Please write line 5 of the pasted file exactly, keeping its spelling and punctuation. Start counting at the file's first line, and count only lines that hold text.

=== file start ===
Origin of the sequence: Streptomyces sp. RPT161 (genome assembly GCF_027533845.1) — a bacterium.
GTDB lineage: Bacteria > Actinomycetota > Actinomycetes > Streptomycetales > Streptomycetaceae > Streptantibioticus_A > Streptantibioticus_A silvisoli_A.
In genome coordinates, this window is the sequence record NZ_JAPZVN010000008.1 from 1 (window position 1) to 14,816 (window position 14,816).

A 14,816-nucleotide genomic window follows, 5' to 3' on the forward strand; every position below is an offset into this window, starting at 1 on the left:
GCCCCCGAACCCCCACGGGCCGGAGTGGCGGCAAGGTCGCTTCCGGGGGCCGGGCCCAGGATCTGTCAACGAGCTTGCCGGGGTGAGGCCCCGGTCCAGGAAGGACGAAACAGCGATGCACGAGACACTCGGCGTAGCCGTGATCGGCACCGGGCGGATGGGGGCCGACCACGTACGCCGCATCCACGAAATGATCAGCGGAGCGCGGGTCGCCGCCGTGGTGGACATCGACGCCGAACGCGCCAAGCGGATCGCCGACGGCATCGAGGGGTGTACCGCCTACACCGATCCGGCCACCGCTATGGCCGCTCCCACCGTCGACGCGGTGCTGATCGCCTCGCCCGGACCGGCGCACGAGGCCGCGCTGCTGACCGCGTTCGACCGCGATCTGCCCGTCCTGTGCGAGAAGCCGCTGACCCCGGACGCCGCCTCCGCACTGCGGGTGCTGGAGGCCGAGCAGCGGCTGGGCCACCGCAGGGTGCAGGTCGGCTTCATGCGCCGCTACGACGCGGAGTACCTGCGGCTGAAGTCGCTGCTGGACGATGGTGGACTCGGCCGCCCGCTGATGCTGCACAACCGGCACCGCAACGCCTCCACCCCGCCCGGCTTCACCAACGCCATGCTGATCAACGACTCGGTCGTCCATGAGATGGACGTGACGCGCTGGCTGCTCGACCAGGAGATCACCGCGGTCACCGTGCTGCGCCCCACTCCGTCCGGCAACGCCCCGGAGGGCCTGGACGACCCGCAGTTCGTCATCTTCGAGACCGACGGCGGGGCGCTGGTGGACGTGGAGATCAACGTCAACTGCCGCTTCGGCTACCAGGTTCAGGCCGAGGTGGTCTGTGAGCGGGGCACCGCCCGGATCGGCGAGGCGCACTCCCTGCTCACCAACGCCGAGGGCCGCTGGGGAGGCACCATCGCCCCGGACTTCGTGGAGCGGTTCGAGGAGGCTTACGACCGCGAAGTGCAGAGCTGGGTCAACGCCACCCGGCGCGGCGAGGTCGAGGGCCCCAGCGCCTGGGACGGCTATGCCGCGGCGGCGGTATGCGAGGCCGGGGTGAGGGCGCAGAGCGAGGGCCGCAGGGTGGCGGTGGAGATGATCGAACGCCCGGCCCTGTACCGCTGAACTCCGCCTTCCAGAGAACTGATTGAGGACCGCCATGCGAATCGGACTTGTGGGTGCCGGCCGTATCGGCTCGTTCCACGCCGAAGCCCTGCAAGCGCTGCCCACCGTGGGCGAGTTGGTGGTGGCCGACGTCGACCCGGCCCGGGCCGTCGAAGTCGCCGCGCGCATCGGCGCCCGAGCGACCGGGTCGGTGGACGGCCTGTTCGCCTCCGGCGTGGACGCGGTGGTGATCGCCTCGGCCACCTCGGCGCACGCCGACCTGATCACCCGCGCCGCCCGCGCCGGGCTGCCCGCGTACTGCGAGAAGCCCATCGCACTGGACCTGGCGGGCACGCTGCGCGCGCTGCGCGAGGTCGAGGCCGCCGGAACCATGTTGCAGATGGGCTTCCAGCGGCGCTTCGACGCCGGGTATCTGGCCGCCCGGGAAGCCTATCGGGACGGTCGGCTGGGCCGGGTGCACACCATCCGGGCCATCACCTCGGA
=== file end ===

GCCCCCGAACCCCCACGGGCCGGAGTGGCGGCAAGGTCGCTTCCGGGGGCCGGGCCCAGGATCTGTCAACGAGCTTGCCGGGGTGAGGCCCCGGTCCAGGAAGGACGAAACAGCGATGCACGAGACACTCGGCGTAGCCGTGATCGGCACCGGGCGGATGGGGGCCGACCACGTACGCCGCATCCACGAAATGATCAGCGGAGCGCGGGTCGCCGCCGTGGTGGACATCGACGCCGAACGCGCCAAGCGGATCGCCGACGGCATCGAGGGGTGTACCGCCTACACCGATCCGGCCACCGCTATGGCCGCTCCCACCGTCGACGCGGTGCTGATCGCCTCGCCCGGACCGGCGCACGAGGCCGCGCTGCTGACCGCGTTCGACCGCGATCTGCCCGTCCTGTGCGAGAAGCCGCTGACCCCGGACGCCGCCTCCGCACTGCGGGTGCTGGAGGCCGAGCAGCGGCTGGGCCACCGCAGGGTGCAGGTCGGCTTCATGCGCCGCTACGACGCGGAGTACCTGCGGCTGAAGTCGCTGCTGGACGATGGTGGACTCGGCCGCCCGCTGATGCTGCACAACCGGCACCGCAACGCCTCCACCCCGCCCGGCTTCACCAACGCCATGCTGATCAACGACTCGGTCGTCCATGAGATGGACGTGACGCGCTGGCTGCTCGACCAGGAGATCACCGCGGTCACCGTGCTGCGCCCCACTCCGTCCGGCAACGCCCCGGAGGGCCTGGACGACCCGCAGTTCGTCATCTTCGAGACCGACGGCGGGGCGCTGGTGGACGTGGAGATCAACGTCAACTGCCGCTTCGGCTACCAGGTTCAGGCCGAGGTGGTCTGTGAGCGGGGCACCGCCCGGATCGGCGAGGCGCACTCCCTGCTCACCAACGCCGAGGGCCGCTGGGGAGGCACCATCGCCCCGGACTTCGTGGAGCGGTTCGAGGAGGCTTACGACCGCGAAGTGCAGAGCTGGGTCAACGCCACCCGGCGCGGCGAGGTCGAGGGCCCCAGCGCCTGGGACGGCTATGCCGCGGCGGCGGTATGCGAGGCCGGGGTGAGGGCGCAGAGCGAGGGCCGCAGGGTGGCGGTGGAGATGATCGAACGCCCGGCCCTGTACCGCTGAACTCCGCCTTCCAGAGAACTGATTGAGGACCGCCATGCGAATCGGACTTGTGGGTGCCGGCCGTATCGGCTCGTTCCACGCCGAAGCCCTGCAAGCGCTGCCCACCGTGGGCGAGTTGGTGGTGGCCGACGTCGACCCGGCCCGGGCCGTCGAAGTCGCCGCGCGCATCGGCGCCCGAGCGACCGGGTCGGTGGACGGCCTGTTCGCCTCCGGCGTGGACGCGGTGGTGATCGCCTCGGCCACCTCGGCGCACGCCGACCTGATCACCCGCGCCGCCCGCGCCGGGCTGCCCGCGTACTGCGAGAAGCCCATCGCACTGGACCTGGCGGGCACGCTGCGCGCGCTGCGCGAGGTCGAGGCCGCCGGAACCATGTTGCAGATGGGCTTCCAGCGGCGCTTCGACGCCGGGTATCTGGCCGCCCGGGAAGCCTATCGGGACGGTCGGCTGGGCCGGGTGCACACCATCCGGGCCATCACCTCGGA